Our children staring at screens for far too long
Eyesight is a gift that cannot be taken for granted. Losing some or all means a decline in quality of life and a struggle to adapt. It is a mystery, then, why so many parents allow and even encourage their children to abuse what is perhaps their most important sense by letting them sit for hours in front of computer and television screens.
They should, instead, be advocating a balance, ensuring that some time is spent on outdoor activities.
Medical research unequivocally points to increased use of screen-based devices as being behind a global increase in visual problems. Many people who spend prolonged time using computers or playing video games develop myopia, a permanent condition in which distance sight is blurred and near vision clear. It is especially prevalent in Hong Kong, where children are pressured to do extra school work to get higher marks. That was borne out by an online study by Chinese University and the Project Vision Charitable Foundation, which found 43.1 per cent of 1,965 primary students had the affliction, a 7 per cent increase from a decade ago. There was a rise in the percentage with high myopia, from 1.3 to 2.1.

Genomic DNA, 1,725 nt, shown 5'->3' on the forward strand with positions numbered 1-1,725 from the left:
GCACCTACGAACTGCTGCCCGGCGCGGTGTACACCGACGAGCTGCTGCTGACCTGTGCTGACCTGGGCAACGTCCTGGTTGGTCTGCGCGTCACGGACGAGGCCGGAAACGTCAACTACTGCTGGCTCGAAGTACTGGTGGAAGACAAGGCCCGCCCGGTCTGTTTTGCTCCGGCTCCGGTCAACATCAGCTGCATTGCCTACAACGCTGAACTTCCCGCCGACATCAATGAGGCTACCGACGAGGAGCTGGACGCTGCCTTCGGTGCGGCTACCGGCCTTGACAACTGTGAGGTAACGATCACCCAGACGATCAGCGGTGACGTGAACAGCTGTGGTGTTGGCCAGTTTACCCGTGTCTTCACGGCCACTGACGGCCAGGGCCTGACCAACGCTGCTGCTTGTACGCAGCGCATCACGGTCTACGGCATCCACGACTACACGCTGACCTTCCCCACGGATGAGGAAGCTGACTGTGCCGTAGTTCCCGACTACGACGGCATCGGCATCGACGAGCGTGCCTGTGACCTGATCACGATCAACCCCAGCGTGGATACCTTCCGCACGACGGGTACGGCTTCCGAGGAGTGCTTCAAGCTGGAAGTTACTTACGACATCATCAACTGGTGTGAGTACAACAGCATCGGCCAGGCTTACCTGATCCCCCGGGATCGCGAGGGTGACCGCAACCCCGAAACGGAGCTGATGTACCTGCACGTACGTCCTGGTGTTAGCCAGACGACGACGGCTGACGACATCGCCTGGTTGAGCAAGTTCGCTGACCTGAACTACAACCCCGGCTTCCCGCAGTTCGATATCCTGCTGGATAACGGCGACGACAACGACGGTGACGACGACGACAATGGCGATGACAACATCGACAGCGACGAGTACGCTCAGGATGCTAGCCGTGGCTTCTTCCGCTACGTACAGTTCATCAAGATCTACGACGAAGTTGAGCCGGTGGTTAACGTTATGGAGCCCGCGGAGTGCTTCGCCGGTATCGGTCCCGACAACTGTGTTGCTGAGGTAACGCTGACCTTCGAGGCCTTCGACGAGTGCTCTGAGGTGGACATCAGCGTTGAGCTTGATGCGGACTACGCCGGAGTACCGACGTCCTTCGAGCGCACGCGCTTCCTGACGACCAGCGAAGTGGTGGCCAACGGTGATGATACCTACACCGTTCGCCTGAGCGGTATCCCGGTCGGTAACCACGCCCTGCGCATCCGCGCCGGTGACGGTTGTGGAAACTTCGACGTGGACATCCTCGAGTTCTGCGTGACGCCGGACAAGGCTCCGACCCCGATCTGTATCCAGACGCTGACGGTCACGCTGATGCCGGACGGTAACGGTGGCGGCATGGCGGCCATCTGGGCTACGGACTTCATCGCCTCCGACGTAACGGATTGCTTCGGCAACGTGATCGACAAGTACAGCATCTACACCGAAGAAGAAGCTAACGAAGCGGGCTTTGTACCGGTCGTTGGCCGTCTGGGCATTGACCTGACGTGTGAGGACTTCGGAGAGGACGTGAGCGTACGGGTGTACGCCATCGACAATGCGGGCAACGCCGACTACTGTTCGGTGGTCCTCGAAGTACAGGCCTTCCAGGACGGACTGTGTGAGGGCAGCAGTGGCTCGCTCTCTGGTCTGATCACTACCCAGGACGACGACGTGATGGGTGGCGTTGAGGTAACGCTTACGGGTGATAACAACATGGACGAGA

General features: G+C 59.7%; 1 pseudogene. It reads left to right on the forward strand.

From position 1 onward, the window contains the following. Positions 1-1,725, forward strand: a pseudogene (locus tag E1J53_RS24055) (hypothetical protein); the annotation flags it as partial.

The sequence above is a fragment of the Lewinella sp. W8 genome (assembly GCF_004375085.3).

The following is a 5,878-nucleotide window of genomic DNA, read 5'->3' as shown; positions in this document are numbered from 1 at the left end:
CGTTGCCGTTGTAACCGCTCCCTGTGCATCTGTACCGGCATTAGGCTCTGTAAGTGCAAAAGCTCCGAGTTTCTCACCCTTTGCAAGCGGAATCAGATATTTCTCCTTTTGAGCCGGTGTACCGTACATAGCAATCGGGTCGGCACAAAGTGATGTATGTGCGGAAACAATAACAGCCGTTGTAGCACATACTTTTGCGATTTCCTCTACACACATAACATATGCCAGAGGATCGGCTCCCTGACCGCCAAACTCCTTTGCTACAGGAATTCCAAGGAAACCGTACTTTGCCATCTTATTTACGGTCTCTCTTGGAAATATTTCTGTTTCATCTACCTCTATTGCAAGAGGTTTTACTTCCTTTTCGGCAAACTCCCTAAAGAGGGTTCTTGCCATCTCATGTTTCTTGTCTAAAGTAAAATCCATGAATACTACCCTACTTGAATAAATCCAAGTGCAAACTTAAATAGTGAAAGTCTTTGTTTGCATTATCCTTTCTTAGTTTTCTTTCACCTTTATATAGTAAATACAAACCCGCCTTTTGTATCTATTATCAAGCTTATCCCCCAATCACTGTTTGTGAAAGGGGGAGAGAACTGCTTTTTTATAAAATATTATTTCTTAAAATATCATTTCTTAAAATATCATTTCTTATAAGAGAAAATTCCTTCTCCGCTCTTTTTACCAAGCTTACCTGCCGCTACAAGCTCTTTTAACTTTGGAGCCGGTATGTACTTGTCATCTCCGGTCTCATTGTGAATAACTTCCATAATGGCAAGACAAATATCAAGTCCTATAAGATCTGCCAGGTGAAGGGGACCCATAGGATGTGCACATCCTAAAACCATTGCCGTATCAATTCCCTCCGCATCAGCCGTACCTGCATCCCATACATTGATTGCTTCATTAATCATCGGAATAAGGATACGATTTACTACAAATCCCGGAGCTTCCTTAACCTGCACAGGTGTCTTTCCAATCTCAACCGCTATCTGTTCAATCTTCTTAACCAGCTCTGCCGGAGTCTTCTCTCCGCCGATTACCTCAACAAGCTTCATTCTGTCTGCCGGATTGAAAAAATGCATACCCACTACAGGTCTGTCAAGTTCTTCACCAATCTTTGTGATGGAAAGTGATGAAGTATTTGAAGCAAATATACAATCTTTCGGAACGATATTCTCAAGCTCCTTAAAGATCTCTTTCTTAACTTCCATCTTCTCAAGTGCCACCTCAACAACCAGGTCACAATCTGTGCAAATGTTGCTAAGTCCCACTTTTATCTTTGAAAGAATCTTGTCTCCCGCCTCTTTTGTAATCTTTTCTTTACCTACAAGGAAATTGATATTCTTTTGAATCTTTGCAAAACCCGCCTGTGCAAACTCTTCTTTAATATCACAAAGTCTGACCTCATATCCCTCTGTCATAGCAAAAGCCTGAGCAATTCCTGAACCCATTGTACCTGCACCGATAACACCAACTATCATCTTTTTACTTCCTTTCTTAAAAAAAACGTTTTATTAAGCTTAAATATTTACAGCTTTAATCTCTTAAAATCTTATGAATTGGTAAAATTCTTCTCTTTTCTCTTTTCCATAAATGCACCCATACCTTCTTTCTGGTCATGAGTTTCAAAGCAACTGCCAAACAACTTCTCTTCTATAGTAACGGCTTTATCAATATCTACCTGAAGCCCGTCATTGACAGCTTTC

The children spent an average of 31/2 hours a day using computers, watching television and reading. Only 50 minutes was spent outdoors - presumably getting to and from school, tutorials and music lessons. That is appallingly little, especially as health of body and mind is so dependent on a mix of activities. When it comes to sight, we need to look far as well as near.
People who stare at screens for too long complain of headaches, tired, sore or dry eyes, squinting and excessive blinking. Those are signs that it is time to relax strained eye muscles by refocusing on distant objects; these are also the symptoms of myopia. Glasses or contact lenses can fix the problem and while the condition is not unusual or detrimental to health, it can affect ability to function in the everyday world. If we want the best for our children, we should be ensuring they spend less time looking at screens and more at mountains and trees.